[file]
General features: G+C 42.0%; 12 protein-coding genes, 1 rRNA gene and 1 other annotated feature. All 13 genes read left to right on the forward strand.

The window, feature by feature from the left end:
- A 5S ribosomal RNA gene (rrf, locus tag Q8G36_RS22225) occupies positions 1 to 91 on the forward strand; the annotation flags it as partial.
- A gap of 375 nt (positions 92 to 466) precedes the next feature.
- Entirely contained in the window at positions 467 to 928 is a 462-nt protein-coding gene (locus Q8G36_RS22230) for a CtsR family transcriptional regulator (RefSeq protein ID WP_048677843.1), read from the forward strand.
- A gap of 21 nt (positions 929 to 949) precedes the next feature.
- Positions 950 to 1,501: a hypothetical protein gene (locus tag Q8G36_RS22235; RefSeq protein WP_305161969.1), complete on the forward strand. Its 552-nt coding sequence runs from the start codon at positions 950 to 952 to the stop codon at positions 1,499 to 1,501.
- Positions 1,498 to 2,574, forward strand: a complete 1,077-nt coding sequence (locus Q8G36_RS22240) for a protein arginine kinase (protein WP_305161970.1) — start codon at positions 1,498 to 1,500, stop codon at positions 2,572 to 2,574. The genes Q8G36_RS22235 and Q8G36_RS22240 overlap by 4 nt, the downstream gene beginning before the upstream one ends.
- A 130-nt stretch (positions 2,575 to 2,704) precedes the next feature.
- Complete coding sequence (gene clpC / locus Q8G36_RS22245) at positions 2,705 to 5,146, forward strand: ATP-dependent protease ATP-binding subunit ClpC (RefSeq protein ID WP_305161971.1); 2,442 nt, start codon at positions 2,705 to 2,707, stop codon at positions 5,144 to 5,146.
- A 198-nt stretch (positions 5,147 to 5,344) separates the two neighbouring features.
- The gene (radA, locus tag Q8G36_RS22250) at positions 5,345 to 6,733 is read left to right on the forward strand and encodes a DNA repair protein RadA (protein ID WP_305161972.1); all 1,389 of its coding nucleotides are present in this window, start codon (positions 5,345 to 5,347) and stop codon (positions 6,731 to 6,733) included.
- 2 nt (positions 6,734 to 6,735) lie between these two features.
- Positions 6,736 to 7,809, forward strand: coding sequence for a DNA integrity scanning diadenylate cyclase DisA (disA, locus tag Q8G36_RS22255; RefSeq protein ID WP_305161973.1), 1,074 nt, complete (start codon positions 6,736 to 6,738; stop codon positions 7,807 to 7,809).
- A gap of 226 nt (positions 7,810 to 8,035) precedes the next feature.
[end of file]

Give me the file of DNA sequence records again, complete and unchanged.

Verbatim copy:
General features: G+C 42.0%; 12 protein-coding genes, 1 rRNA gene and 1 other annotated feature. All 13 genes read left to right on the forward strand.

The window, feature by feature from the left end:
- A 5S ribosomal RNA gene (rrf, locus tag Q8G36_RS22225) occupies positions 1 to 91 on the forward strand; the annotation flags it as partial.
- A gap of 375 nt (positions 92 to 466) precedes the next feature.
- Entirely contained in the window at positions 467 to 928 is a 462-nt protein-coding gene (locus Q8G36_RS22230) for a CtsR family transcriptional regulator (RefSeq protein ID WP_048677843.1), read from the forward strand.
- A gap of 21 nt (positions 929 to 949) precedes the next feature.
- Positions 950 to 1,501: a hypothetical protein gene (locus tag Q8G36_RS22235; RefSeq protein WP_305161969.1), complete on the forward strand. Its 552-nt coding sequence runs from the start codon at positions 950 to 952 to the stop codon at positions 1,499 to 1,501.
- Positions 1,498 to 2,574, forward strand: a complete 1,077-nt coding sequence (locus Q8G36_RS22240) for a protein arginine kinase (protein WP_305161970.1) — start codon at positions 1,498 to 1,500, stop codon at positions 2,572 to 2,574. The genes Q8G36_RS22235 and Q8G36_RS22240 overlap by 4 nt, the downstream gene beginning before the upstream one ends.
- A 130-nt stretch (positions 2,575 to 2,704) precedes the next feature.
- Complete coding sequence (gene clpC / locus Q8G36_RS22245) at positions 2,705 to 5,146, forward strand: ATP-dependent protease ATP-binding subunit ClpC (RefSeq protein ID WP_305161971.1); 2,442 nt, start codon at positions 2,705 to 2,707, stop codon at positions 5,144 to 5,146.
- A 198-nt stretch (positions 5,147 to 5,344) separates the two neighbouring features.
- The gene (radA, locus tag Q8G36_RS22250) at positions 5,345 to 6,733 is read left to right on the forward strand and encodes a DNA repair protein RadA (protein ID WP_305161972.1); all 1,389 of its coding nucleotides are present in this window, start codon (positions 5,345 to 5,347) and stop codon (positions 6,731 to 6,733) included.
- 2 nt (positions 6,734 to 6,735) lie between these two features.
- Positions 6,736 to 7,809, forward strand: coding sequence for a DNA integrity scanning diadenylate cyclase DisA (disA, locus tag Q8G36_RS22255; RefSeq protein ID WP_305161973.1), 1,074 nt, complete (start codon positions 6,736 to 6,738; stop codon positions 7,807 to 7,809).
- A gap of 226 nt (positions 7,810 to 8,035) precedes the next feature.